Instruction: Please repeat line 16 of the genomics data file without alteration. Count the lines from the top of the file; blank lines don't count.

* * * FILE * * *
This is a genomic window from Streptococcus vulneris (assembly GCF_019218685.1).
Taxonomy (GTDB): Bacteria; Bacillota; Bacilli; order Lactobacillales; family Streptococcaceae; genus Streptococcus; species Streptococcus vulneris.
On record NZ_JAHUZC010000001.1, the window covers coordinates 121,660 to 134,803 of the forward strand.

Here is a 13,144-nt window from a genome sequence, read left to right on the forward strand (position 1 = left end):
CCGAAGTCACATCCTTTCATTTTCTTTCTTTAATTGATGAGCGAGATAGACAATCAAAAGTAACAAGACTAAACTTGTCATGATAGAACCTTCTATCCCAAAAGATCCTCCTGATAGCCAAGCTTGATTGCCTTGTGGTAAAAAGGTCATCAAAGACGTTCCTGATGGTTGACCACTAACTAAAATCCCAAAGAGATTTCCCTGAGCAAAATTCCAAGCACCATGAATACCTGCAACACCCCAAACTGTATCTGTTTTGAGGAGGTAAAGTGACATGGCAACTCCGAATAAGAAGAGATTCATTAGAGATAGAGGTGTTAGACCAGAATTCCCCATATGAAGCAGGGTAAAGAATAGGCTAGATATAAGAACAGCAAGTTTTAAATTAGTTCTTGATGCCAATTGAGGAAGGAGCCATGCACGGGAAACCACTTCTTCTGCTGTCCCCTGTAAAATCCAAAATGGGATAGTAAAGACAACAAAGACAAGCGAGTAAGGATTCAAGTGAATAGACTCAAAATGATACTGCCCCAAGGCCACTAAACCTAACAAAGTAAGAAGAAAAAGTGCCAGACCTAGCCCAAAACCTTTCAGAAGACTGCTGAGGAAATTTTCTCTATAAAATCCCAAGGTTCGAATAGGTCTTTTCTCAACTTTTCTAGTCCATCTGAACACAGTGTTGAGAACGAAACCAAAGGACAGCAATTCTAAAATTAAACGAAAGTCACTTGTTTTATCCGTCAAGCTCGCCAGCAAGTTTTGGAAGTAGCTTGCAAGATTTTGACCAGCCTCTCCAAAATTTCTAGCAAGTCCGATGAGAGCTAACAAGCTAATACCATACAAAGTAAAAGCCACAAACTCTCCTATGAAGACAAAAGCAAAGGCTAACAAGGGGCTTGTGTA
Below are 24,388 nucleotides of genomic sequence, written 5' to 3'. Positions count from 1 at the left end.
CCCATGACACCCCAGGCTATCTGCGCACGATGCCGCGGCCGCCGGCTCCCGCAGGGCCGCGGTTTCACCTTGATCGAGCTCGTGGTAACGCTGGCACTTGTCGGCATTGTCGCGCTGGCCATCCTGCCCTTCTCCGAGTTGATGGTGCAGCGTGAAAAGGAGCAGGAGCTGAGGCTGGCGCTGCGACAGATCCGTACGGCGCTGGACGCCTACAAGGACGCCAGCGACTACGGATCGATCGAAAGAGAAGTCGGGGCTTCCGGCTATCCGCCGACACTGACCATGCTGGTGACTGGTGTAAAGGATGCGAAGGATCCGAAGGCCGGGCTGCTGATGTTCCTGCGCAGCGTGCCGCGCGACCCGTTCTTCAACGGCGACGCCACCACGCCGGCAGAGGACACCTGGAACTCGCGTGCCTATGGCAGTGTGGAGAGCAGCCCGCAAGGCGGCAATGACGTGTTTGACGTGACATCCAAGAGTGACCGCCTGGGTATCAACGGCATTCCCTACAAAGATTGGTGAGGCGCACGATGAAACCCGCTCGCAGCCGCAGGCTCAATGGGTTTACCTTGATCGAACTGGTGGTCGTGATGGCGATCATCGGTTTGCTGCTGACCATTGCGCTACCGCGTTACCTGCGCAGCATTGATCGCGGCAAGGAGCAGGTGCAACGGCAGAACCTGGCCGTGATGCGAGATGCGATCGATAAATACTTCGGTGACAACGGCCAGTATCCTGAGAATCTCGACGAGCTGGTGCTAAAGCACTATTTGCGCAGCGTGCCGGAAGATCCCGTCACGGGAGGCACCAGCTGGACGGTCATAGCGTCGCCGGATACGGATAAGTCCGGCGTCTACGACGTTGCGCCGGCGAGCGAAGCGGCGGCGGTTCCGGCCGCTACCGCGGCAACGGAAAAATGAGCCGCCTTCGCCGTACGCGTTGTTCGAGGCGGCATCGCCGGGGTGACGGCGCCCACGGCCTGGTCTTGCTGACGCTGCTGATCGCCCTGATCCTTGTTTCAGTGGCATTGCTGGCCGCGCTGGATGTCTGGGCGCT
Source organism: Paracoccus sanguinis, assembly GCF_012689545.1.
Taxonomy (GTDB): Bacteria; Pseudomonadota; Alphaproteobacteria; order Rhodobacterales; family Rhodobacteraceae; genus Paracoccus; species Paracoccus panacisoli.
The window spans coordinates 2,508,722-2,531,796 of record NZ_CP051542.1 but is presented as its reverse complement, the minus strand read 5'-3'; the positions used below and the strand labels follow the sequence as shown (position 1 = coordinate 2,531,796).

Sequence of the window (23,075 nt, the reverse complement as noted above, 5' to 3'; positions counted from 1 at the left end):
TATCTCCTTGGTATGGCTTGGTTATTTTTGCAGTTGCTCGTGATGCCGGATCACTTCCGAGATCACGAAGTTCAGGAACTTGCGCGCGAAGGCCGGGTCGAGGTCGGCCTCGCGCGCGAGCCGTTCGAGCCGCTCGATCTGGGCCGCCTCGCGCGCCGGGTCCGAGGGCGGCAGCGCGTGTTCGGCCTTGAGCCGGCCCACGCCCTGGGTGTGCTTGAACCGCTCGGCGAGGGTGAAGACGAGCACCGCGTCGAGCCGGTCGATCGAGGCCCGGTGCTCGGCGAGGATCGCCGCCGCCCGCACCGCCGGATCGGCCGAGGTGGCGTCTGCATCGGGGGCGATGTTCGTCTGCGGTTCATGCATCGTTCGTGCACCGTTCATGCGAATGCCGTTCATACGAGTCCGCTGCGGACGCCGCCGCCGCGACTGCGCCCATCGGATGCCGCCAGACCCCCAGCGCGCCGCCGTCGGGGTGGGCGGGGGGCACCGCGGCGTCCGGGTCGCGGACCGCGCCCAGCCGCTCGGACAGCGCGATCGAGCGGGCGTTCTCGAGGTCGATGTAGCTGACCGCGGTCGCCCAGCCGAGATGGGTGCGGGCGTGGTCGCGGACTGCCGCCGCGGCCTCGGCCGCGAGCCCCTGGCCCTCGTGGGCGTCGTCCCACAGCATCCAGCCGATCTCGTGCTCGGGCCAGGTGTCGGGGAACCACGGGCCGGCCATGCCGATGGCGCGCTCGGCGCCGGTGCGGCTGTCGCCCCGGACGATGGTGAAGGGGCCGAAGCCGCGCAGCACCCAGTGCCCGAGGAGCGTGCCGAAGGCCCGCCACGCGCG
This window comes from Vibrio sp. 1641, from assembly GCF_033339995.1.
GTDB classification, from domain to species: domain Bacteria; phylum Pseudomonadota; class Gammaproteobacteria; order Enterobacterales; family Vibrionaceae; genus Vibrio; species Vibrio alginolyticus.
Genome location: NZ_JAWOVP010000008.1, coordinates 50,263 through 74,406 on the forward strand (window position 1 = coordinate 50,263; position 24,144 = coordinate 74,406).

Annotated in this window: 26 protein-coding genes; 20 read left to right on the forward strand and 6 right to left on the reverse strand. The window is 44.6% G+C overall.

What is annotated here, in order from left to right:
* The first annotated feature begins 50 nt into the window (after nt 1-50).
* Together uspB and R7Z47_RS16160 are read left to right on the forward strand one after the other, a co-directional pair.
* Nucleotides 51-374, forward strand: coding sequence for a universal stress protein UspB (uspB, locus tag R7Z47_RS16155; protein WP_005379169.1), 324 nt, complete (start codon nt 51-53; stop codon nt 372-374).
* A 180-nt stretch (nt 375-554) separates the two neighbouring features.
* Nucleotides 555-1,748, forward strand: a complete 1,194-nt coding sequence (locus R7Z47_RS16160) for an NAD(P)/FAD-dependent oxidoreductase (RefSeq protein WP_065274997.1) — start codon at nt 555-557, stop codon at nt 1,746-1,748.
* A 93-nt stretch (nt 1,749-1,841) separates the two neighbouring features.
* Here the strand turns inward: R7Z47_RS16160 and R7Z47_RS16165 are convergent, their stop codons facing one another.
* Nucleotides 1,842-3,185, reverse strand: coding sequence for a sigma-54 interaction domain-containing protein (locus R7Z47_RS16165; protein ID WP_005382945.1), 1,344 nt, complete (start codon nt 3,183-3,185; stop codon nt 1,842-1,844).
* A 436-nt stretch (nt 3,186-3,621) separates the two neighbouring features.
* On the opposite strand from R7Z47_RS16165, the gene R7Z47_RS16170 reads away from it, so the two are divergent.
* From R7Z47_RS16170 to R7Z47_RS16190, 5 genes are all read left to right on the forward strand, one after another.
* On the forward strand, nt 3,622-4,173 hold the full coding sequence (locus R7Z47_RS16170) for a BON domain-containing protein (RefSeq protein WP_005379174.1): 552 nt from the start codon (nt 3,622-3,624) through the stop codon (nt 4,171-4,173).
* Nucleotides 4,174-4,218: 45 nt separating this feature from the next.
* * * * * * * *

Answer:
Annotated in this window: 26 protein-coding genes; 20 read left to right on the forward strand and 6 right to left on the reverse strand. The window is 44.6% G+C overall.